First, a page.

Libyan oil authority consolidates operations

Sunday 17/07/2016
A view of pipelines and a loading berth of the Marsa al Hariga oil port in the city of Tobruk, east of Tripoli, Libya.

Tunis - The deal reached by Lib­ya’s National Oil Com­pany (NOC) to merge operations in the eastern and western parts of the country came almost 100 days after the arrival in Tripoli of the interna­tionally backed unity government to rebuild Libya’s state institutions after five years of chaos.

The agreement was a victory for the Government of National Accord led by Fayez al-Sarraj on the scale of his decision to move from a na­val base on the edge of Tripoli to the official prime minister’s head­quarters more than three months after his arrival in the Libyan capi­tal.

The oil move will help Libya in­crease exports and the government expand revenues to restore public services, end bank cash shortages and gain the confidence of Liby­ans and the trust of foreign backers should the government win back control over oil and gas facilities from rival militias.

The NOC said on July 2nd that rival boards in the west and east agreed to merge operations. The NOC head will lead the merged company with the chief of the east­ern company to become a board member.

Additionally, the merged com­pany would relocate to Beng­hazi, in the east­ern part of the country.

“We made a strategic choice to put our divisions behind us and to unify and integrate NOC,” its chair­man, Mustafa Sanalla, said in the statement.

“This agreement will send a very strong signal to the Libyan people and to the international commu­nity that the Presidential Council is able to deliver consensus and rec­onciliation.”

The NOC in Tripoli, recognised by the international community, and the eastern oil company op­erated in parallel as rival govern­ments struggled for control. The announced deal means that the UN-backed government will super­sede those administrations but it has to clear militia hurdles and conflicting claims to oil wealth.

The NOC has an ambi­tious plan to restore Libyan oil production to 2010 lev­els of 1.6 million barrels per day (bpd) from the current 400,000 bpd. Damage to pipelines and ports from fighting since 2011 may take years to repair.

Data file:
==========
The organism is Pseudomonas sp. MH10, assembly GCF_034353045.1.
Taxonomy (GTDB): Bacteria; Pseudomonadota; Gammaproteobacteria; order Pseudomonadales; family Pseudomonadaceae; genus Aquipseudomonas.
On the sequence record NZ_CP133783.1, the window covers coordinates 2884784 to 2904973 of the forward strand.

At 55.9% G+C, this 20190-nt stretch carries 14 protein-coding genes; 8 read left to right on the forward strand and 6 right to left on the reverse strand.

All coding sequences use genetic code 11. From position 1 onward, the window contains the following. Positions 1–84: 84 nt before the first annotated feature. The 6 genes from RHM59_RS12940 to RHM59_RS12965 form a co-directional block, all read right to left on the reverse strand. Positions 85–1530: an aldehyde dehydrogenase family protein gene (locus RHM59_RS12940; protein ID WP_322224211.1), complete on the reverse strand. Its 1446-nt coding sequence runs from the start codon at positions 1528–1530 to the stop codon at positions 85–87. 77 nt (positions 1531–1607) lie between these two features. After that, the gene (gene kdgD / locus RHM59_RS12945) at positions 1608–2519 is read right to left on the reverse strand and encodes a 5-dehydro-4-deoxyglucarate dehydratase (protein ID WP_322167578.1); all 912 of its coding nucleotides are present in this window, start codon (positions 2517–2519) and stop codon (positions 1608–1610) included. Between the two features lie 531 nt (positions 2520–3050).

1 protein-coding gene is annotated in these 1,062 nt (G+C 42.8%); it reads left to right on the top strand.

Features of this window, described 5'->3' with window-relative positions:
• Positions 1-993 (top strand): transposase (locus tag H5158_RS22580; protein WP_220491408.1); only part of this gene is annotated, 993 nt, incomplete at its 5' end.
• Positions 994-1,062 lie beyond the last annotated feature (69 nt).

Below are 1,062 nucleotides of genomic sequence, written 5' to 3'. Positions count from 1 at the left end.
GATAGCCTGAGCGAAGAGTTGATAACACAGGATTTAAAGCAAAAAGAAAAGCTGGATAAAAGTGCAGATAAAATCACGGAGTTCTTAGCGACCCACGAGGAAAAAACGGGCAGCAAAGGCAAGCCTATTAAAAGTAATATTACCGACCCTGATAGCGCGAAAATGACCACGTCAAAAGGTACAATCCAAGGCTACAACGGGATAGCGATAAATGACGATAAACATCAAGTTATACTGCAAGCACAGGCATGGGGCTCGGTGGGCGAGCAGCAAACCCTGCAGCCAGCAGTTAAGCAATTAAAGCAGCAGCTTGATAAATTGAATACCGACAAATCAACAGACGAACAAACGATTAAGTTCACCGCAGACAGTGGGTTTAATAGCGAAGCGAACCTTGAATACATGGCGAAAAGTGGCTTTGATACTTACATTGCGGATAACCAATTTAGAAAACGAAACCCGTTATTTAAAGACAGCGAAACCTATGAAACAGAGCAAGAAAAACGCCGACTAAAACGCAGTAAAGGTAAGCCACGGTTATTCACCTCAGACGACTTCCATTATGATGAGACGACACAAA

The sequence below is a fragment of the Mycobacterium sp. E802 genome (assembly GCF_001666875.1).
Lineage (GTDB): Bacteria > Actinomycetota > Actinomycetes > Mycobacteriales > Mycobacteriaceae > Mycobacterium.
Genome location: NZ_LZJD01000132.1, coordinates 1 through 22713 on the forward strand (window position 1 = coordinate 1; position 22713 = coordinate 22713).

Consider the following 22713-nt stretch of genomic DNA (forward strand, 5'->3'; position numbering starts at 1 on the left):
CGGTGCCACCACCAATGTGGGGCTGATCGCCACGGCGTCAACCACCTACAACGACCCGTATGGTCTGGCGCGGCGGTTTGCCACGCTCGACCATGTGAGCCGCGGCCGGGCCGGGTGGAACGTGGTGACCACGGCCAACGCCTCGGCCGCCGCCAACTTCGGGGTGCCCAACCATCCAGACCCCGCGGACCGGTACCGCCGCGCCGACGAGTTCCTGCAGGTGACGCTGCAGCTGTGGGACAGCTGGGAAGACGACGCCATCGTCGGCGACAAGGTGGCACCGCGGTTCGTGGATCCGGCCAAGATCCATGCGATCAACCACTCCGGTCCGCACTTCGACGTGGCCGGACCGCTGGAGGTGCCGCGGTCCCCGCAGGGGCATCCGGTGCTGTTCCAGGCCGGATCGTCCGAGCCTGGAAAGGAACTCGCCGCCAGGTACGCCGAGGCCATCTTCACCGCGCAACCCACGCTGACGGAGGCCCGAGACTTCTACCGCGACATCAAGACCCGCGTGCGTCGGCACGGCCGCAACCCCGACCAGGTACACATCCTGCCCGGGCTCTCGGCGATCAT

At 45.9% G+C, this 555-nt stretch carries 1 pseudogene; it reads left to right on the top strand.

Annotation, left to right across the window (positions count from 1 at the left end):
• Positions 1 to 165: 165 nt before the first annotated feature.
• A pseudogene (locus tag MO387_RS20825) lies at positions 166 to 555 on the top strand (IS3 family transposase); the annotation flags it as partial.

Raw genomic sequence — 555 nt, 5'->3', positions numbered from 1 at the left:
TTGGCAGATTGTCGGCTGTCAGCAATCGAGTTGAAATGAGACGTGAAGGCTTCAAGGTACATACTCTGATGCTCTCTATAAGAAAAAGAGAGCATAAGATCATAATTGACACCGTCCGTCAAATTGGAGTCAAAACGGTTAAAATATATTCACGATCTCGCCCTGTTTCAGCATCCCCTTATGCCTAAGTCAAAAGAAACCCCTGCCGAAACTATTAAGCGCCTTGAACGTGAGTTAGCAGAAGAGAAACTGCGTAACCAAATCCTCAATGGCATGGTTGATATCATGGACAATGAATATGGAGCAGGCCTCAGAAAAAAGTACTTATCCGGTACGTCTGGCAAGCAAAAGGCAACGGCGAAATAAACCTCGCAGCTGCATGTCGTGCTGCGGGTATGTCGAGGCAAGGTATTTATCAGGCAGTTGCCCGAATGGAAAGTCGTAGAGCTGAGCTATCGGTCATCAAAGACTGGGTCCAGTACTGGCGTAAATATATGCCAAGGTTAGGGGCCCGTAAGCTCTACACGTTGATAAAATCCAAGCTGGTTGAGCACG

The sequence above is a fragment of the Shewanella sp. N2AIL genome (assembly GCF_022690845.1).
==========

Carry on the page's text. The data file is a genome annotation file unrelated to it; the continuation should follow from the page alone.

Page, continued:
Libyan militias aligned with the government in Tripoli on July 13th said they were “within a few days” of clearing Sirte of Islamic State (ISIS) fighters but it was not clear whether such an expected victory would consolidate the oil deal and allow Sarraj’s government to take over oil facilities in the Sirte basin.

Analysts said they expected Sar­raj’s main rival in the east, Khalifa Haftar, the general who commands the rump of the Libyan national army, to try to take control of Sirte and its oil facilities as he did when ISIS was chased from Derna and Benghazi.

Haftar’s allies in the Tobruk-based eastern government headed by Abdullah al-Thani said they re­jected the oil agreement until con­ditions were met. Thani requested that 40% of net oil revenues be al­located to the eastern region and the remaining 60% shared by west­ern and southern regions.

He demanded that salaries and subsidies on fuel, food, electricity and medicine for the eastern re­gion should not be taken from net gains but from the 60% allocated to western and southern regions.

“We never accept dictates from the Tripoli group. We will not com­ply with any agreement that vio­lates our sovereignty,” he said in an interview with Libyan television.

Analysts said Thani’s govern­ment has little influence beyond its rhetoric and optimistic statements about oil wealth.

“Both sides of the government divide have no genuine force on the ground. Real power is in the hands of the militias. The control of oil revenues means having the control of political and security decisions,” said Mohamed al-Harj, Libyan ana­lyst at the Atlantic Council.

Analysts said the oil merger was announced because none of the sides, even powerful militias, can sell oil and gas abroad without state legitimacy.

11